The medium is prepared as follows: In a clean and dry 2-liter Erlenmeyer's flask (Flask #1) empty contents of package "B" (above). Add 950 c.c. of distilled water to the flask. Stopper the flask with screw cap or neoprene rubber stopper. Dissolve the compound completely and uniformly by shaking the flask vigorously. Set or put the flask aside momentarily. In a separate dry and clean 2-liter Erlenmeyer's flask empty the contents of package "A". Measure 300-500 c.c. of dissolved halogen compound from Flask No. 1 and add gradually to "A", shaking fairly strongly meanwhile to disperse and suspend the solids in the halogenated water. Add a magnetic bar (to be used with a hot plate magnetic stirrer: "Gyrotherm" to the suspension. Heat the suspension to boiling with continuous mixing either directly on the flame or by using the hot plate (Gyrotherm) for 2-3 minutes. Add the balance of the chlorinated water from Flask #1 to the melted agar solution maintaining a mixing action by the magnetic bar. Add 5 c.c. of "N" (10% sodium thiosulfate solution) while the mixing action by the magnetic bar is maintained. With sterile precautions, add "C" while the magnetic stirring action is still maintained. The medium is now ready for dispensing or "pouring" into sterile containers to solidify. Or, a sterile enrichment (sterile sheep or horse blood) is added while the stirring action is maintained. The product, a blood agar, now ready to "pour" into sterile containers as desired.
Proceeding as in Example I, there is prepared an instant Mueller-Hinton medium for antibiotic sensitivity tests by the Kirby Bauer Method to make 1000 c.c. of medium mix:
______________________________________Packet "A"Agar agar 15.00 GramSodium chloride 5.00 GramBuffering salt (pH 7.4) 3.00 GramStarch 1.50 GramPacket "B"Sodium Dichloro-s-triazinetrione dihydrate 0.20 GramPacket "C"Beef infusion from 300.00 GramAcid digested casein 17.50 GramDistilled water 50.00-100.00 c.c.Packet "N"Sodium thiosulfate 10% solution (sterile) 5.00 c.c.______________________________________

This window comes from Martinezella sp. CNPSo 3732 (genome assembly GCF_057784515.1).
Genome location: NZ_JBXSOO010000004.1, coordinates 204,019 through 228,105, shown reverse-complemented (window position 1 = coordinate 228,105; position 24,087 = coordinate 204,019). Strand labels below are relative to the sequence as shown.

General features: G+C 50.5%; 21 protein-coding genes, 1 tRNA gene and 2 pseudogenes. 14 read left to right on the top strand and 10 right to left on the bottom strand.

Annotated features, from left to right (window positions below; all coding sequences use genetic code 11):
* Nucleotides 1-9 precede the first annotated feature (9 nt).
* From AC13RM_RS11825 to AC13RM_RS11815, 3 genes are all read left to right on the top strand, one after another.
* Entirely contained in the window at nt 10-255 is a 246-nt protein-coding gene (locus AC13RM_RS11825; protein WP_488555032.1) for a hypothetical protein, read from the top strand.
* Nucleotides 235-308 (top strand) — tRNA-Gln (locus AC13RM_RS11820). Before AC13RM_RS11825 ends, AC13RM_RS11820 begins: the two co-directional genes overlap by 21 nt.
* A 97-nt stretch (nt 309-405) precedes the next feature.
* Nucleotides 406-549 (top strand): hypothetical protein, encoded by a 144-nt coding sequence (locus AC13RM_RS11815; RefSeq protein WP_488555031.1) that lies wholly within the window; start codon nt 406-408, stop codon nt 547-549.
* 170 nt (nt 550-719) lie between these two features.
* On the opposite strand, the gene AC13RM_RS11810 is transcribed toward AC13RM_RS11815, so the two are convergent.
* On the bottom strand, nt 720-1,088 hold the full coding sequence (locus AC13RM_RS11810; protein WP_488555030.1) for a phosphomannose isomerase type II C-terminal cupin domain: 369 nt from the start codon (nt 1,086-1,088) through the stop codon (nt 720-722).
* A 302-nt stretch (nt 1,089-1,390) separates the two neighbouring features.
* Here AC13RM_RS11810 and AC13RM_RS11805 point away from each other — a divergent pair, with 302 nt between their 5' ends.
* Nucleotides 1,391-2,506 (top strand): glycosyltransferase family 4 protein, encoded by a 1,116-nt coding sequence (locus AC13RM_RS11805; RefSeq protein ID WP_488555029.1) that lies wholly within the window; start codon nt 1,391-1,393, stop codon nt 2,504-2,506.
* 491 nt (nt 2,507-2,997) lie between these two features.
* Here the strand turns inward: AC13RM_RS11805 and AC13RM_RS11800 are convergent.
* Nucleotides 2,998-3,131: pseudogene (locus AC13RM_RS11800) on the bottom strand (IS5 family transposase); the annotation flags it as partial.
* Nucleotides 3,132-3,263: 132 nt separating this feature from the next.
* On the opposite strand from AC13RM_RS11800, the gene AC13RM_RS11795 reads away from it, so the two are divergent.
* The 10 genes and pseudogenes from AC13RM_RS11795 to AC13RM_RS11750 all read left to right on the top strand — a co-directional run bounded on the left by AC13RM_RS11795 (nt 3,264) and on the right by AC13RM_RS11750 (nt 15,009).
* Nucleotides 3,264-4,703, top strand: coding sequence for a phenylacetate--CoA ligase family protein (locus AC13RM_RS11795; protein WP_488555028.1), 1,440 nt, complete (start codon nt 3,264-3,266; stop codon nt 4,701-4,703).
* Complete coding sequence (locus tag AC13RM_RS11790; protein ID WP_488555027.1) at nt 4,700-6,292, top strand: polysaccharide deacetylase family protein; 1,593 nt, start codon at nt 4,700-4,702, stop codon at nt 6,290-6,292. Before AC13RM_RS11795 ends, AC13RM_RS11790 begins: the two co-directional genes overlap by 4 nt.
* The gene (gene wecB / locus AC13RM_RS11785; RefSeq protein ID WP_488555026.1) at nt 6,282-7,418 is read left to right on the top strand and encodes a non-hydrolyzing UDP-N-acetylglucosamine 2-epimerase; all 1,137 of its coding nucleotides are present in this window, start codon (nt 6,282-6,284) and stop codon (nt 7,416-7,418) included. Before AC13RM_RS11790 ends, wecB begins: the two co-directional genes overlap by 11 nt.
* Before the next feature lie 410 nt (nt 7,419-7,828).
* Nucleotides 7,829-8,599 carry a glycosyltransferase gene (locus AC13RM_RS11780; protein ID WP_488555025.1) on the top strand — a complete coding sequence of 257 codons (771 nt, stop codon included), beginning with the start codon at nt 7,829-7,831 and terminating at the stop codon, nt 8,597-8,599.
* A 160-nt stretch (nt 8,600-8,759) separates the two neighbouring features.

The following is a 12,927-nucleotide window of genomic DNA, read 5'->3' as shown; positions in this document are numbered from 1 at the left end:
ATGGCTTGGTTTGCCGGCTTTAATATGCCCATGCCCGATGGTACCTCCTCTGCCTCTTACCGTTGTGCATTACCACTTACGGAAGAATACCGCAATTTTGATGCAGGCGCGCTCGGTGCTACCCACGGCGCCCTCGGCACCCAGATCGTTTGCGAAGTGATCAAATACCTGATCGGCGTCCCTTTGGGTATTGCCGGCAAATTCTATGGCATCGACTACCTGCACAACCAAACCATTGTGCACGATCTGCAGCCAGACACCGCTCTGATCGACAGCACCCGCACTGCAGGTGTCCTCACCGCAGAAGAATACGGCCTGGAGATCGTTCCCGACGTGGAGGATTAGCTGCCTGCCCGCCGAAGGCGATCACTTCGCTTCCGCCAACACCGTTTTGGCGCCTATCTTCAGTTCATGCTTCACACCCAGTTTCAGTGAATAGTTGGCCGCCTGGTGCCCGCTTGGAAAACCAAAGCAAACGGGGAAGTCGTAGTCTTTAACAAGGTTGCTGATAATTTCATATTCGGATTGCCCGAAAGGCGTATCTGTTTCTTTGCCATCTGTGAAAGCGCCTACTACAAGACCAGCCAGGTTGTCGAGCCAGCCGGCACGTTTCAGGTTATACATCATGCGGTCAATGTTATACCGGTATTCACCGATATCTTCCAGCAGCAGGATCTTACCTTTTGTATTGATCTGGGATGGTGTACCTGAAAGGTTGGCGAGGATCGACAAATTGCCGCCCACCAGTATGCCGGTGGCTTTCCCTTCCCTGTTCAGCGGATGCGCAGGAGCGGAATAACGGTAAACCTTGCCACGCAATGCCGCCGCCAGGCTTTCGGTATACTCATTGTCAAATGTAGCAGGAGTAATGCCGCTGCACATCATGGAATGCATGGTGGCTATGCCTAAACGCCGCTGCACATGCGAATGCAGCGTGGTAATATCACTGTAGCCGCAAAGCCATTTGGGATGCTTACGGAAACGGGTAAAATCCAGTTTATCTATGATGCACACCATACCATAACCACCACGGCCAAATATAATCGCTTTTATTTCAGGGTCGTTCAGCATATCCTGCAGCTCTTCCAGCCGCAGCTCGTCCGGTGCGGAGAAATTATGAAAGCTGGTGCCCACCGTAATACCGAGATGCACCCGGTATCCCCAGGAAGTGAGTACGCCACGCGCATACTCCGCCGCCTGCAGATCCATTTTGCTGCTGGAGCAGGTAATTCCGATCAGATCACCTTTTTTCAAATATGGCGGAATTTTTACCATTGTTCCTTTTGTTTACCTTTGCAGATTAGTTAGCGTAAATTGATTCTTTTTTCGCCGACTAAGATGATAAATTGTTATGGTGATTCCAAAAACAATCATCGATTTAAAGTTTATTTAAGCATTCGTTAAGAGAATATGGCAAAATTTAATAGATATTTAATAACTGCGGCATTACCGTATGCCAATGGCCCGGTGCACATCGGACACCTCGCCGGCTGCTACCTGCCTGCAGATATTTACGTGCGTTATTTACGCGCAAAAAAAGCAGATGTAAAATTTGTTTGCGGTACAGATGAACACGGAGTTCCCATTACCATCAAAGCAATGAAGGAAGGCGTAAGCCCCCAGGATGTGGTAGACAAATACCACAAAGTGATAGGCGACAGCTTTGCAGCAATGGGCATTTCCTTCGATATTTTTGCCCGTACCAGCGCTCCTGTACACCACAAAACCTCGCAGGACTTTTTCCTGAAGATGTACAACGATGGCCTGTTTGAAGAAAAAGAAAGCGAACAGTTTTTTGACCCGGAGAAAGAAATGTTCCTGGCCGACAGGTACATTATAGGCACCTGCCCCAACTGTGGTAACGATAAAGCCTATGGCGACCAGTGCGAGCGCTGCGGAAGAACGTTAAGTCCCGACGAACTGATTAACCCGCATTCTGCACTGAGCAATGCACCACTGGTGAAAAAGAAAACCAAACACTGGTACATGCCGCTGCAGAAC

Proceeding as in Example I, there is prepared an instant G-C medium for Gonoccus to make 1000 c.c., mix:
______________________________________Packet "A"Agar agar 12.50 GramSodium chloride 5.00 GramBuffering salts (pH 7.4) 3.00 GramCorn starch 1.00 GramPacket "B"Sodium Dichloro-s-Triazinetrione dihydrate 0.20 GramPacket "C"Peptone (meat digest) 10.00 GramYeast extract 3.00 GramLiver extract 3.00 GramDextrose 2.00 GramDipotassium phosphate 2.00 GramPacket "N"Sodium thiosulfate 10%-20% solution (sterile) 5.00 c.c.______________________________________
By repeating the procedure of Example I there is provided a culture medium using chlorine gas in water as the sterilizing agent, sodium thiosulfate as the inactivating agent and packet "C" of Example I.
A culture medium is prepared as in Example I using iodine in water as the sterilizing agent locust bean gum as the gelling agent, potassium thiosulfate as the inactivating agent and packet "C" of Example I.
A liquid culture medium is prepared as in Example I using a five percent sodium hypochlorite solution as the sterilizing agent, no gelling agent, sodium thiogylcollate as the inactivating agent and packet "C" of Example I.
A culture medium is prepared as in Example I using n-bromo-n-chloro-5, s-dimethyl hydantoin as the sterilizing agent, carrageenan as the gelling agent, sodium thiosulfate as the halogen-inactivating agent and packet "C" of Example I.
A culture medium is prepared as in Example I using alginic acid as the gelling agent, p-(n,n-dichlorosulfamyl) benzoic acid as the sterilizing agent, sodium thiosulfate as the halogen-inactivating agent and packet "C" of Example I.
A culture medium is prepared as in Example I using kelp as the gelling agent, lithium hypochlorite solution as the sterilizing agent, sodium thiosulfate as the halogen-inactivating agent and packet "C" of Example III.